It takes some effort, but once you get past the weirdness and pitch darkness of the premise of “The Dog, the Night, and the Knife,” the story and situation start to haunt you, like a friend’s description of a particularly odd and suggestive nightmare. German playwright Marius von Mayenburg’s three-hander script, adeptly translated by Maja Zade, coolly depicts the collapse of societal norms into a chaos of all-against-all violence, like the world as imagined by gun-toting survivalists. Director Michael Rogerson and the cast and crew of the youthful Silencio troupe stage this literal dog-eat-dog tale with elegant, imagination-rich simplicity, reminiscent of Kafka at his most enigmatic.
“Dog” begins on an empty, anonymous street, as the nameless protagonist (Hal Cosentino) leaves his friends after dinner and finds himself in a place turned menacing and unfamiliar. He’s accosted by a stranger (Tom DeFrancisco) whistling shrilly for his missing dog, which he suspects may have joined the wolf pack that roams the city. Realizing that the newcomer is lost and helpless, the dog owner slashes him with a knife, explaining that he, like everyone else, is hungry to the point of homicidal cannibalism. Enraged, the wounded victim wrests the weapon from his attacker and stabs him fatally, establishing a pattern that recurs throughout the play with “Groundhog Day”-style regularity. The injured man then finds shelter with a woman (Sazi Bhakti), who seems concerned and protective but also more than a little creepy, warning her guest that he must not awaken her sister, who is dangerous and not at all like her. Of course, as in dreams, fairy tales and horror movies, the first thing he does is to rouse the sister, who is played by the same actress, but this time as a bloodthirsty ghoul.
And so it goes, as supposed helpers and authority figures—cops, doctors, nurses, lawyers, all portrayed by the same two performers—present themselves as allies, only to morph into carnivorous or sexual monsters who must be slain. Meanwhile, the digital clock reads an unchanging 5:05—a coded “SOS”—as the night of horror continues. The final encounter is with the missing dog from the opening, who talks quite intelligently about the joys of wolfishness as he tries to persuade the protagonist to renounce his humanity and join the pack.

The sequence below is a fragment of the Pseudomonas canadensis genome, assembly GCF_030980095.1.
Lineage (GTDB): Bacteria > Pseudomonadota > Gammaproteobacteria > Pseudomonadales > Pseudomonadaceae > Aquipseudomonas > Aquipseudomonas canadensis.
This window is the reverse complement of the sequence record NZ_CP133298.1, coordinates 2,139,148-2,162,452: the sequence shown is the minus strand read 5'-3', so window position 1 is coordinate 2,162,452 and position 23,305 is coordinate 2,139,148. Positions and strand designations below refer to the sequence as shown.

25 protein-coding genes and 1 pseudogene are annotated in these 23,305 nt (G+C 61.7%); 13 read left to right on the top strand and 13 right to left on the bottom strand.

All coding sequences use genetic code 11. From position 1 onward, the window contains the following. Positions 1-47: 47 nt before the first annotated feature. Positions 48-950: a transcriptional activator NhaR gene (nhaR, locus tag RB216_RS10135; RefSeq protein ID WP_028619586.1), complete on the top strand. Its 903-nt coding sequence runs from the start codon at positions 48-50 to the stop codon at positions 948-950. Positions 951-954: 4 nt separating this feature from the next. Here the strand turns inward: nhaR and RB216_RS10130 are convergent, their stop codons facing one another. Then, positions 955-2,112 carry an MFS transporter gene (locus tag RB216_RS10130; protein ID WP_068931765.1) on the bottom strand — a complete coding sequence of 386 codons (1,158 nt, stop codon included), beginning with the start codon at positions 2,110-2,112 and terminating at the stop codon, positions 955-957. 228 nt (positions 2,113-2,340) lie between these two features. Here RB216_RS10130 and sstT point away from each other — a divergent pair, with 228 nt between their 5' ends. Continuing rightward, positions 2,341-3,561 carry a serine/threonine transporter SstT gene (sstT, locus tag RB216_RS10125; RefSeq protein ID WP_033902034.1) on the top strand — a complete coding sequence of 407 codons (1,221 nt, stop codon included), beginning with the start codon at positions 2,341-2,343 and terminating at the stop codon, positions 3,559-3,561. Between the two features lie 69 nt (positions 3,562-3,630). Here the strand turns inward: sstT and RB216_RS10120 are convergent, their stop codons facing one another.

Performed in semi-darkness in a bare loft space without even a stage, the play reveals the power of theater when pared to its rawest, most primal elements. The actors themselves wield the lights, creating shifting shadow effects and pools of clarity that emphasize the surrounding blackness. The audience is situated on both sides of the narrow, aisle-like performance area, close enough to the action to be splashed by the frequent bursts of water mimicking blood.
If the play is a parable, as it seems to be, the author leaves it open to the viewer’s interpretation. Maybe it’s a paranoid psychotic episode, as the hero finds himself among cannibal creatures so alien they lack even a navel and hence a mother. Or perhaps it’s an extreme caricature of the bureaucratic personality, civil on the outside and generically cold, hard and power-hungry within. The play’s stance is as murky as the lighting, as the hero or antihero shifts from victim to aggressor from moment to moment, leaving a trail of bodies behind him without questioning his own innocence. It’s not until he softens his attitude of militant self-defense and connects to another human being that a new day finally begins to dawn.
The plot, such as it is, is as deliberately repetitive as it is grim, a cycle of serial betrayal and revenge that comes off as a gonzo parody of tragic dramaturgy. Director Rogerson—aided by space and lighting designer Sean Gundersen, costumer Jasper Drummond and sound designer Sam Graves—keeps it interesting, sculpting the surreal events into an atmospheric mood piece that raises heavy-duty questions about what sort of world we live in, psychologically and spiritually, and how it can be transformed into something less bleak and bestial.
The three cast members play off each other well, illustrating the point that the freakiest situations require the most contained, earnest performance style. DeFrancisco and Bhakti manage to make each of their half-dozen or so parts both similar and different, to uncanny effect. Cosentino is solid in the lead role, conveying a mixture of disorientation and suppressed anger.
“The Dog, the Night, and the Knife” won’t be to every theatergoer’s taste, but those open to the offbeat and experimental will find much to absorb and ponder in this audience-challenging play. With this production, the unheralded Silencio company announces that it deserves to be heard. (Hugh Iglarsh)
Silencio at Fulton Street Collective, 1821 West Hubbard, silenciochicago.com, $10. Through December 22.